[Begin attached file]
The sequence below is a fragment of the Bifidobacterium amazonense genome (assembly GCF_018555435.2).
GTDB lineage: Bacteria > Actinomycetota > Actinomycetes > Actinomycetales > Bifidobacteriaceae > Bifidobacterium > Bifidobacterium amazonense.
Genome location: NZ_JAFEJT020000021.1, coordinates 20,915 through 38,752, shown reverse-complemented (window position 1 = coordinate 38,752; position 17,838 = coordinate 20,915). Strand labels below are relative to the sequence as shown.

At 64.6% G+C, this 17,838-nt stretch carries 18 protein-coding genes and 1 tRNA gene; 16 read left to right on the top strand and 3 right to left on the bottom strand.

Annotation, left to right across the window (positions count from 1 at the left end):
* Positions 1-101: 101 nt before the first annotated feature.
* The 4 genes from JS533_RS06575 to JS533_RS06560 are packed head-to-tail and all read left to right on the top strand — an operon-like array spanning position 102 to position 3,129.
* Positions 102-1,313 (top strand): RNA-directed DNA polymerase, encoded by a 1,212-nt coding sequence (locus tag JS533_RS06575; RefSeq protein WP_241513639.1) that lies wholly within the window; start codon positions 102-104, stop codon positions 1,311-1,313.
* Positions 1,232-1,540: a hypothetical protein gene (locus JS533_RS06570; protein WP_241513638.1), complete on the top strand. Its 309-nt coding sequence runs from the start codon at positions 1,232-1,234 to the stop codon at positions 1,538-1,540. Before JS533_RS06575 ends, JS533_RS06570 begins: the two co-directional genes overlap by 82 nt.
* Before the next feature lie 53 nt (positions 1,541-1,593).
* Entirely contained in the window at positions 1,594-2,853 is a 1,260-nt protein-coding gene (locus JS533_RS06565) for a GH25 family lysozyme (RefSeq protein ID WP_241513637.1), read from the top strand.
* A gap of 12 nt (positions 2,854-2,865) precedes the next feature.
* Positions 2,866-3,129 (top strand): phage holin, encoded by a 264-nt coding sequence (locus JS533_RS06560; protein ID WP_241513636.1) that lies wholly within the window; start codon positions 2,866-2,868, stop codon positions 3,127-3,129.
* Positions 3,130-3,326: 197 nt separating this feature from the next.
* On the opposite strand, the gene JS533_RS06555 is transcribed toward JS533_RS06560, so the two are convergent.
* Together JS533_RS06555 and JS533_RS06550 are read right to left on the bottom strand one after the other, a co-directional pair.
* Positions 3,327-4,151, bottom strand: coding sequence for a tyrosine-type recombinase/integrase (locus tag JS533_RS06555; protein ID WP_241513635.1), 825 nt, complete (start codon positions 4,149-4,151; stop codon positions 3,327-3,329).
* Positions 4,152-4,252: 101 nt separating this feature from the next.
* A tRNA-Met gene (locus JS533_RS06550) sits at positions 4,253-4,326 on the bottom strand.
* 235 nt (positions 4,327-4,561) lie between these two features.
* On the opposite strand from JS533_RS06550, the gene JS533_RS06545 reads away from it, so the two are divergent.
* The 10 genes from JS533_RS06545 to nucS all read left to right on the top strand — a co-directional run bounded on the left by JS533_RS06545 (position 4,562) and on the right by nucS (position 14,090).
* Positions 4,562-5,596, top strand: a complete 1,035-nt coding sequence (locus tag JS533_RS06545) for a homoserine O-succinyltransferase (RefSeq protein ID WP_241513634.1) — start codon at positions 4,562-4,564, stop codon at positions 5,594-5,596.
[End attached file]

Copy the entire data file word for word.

The sequence below is a fragment of the Bifidobacterium amazonense genome (assembly GCF_018555435.2).
GTDB lineage: Bacteria > Actinomycetota > Actinomycetes > Actinomycetales > Bifidobacteriaceae > Bifidobacterium > Bifidobacterium amazonense.
Genome location: NZ_JAFEJT020000021.1, coordinates 20,915 through 38,752, shown reverse-complemented (window position 1 = coordinate 38,752; position 17,838 = coordinate 20,915). Strand labels below are relative to the sequence as shown.

At 64.6% G+C, this 17,838-nt stretch carries 18 protein-coding genes and 1 tRNA gene; 16 read left to right on the top strand and 3 right to left on the bottom strand.

Annotation, left to right across the window (positions count from 1 at the left end):
* Positions 1-101: 101 nt before the first annotated feature.
* The 4 genes from JS533_RS06575 to JS533_RS06560 are packed head-to-tail and all read left to right on the top strand — an operon-like array spanning position 102 to position 3,129.
* Positions 102-1,313 (top strand): RNA-directed DNA polymerase, encoded by a 1,212-nt coding sequence (locus tag JS533_RS06575; RefSeq protein WP_241513639.1) that lies wholly within the window; start codon positions 102-104, stop codon positions 1,311-1,313.
* Positions 1,232-1,540: a hypothetical protein gene (locus JS533_RS06570; protein WP_241513638.1), complete on the top strand. Its 309-nt coding sequence runs from the start codon at positions 1,232-1,234 to the stop codon at positions 1,538-1,540. Before JS533_RS06575 ends, JS533_RS06570 begins: the two co-directional genes overlap by 82 nt.
* Before the next feature lie 53 nt (positions 1,541-1,593).
* Entirely contained in the window at positions 1,594-2,853 is a 1,260-nt protein-coding gene (locus JS533_RS06565) for a GH25 family lysozyme (RefSeq protein ID WP_241513637.1), read from the top strand.
* A gap of 12 nt (positions 2,854-2,865) precedes the next feature.
* Positions 2,866-3,129 (top strand): phage holin, encoded by a 264-nt coding sequence (locus JS533_RS06560; protein ID WP_241513636.1) that lies wholly within the window; start codon positions 2,866-2,868, stop codon positions 3,127-3,129.
* Positions 3,130-3,326: 197 nt separating this feature from the next.
* On the opposite strand, the gene JS533_RS06555 is transcribed toward JS533_RS06560, so the two are convergent.
* Together JS533_RS06555 and JS533_RS06550 are read right to left on the bottom strand one after the other, a co-directional pair.
* Positions 3,327-4,151, bottom strand: coding sequence for a tyrosine-type recombinase/integrase (locus tag JS533_RS06555; protein ID WP_241513635.1), 825 nt, complete (start codon positions 4,149-4,151; stop codon positions 3,327-3,329).
* Positions 4,152-4,252: 101 nt separating this feature from the next.
* A tRNA-Met gene (locus JS533_RS06550) sits at positions 4,253-4,326 on the bottom strand.
* 235 nt (positions 4,327-4,561) lie between these two features.
* On the opposite strand from JS533_RS06550, the gene JS533_RS06545 reads away from it, so the two are divergent.
* The 10 genes from JS533_RS06545 to nucS all read left to right on the top strand — a co-directional run bounded on the left by JS533_RS06545 (position 4,562) and on the right by nucS (position 14,090).
* Positions 4,562-5,596, top strand: a complete 1,035-nt coding sequence (locus tag JS533_RS06545) for a homoserine O-succinyltransferase (RefSeq protein ID WP_241513634.1) — start codon at positions 4,562-4,564, stop codon at positions 5,594-5,596.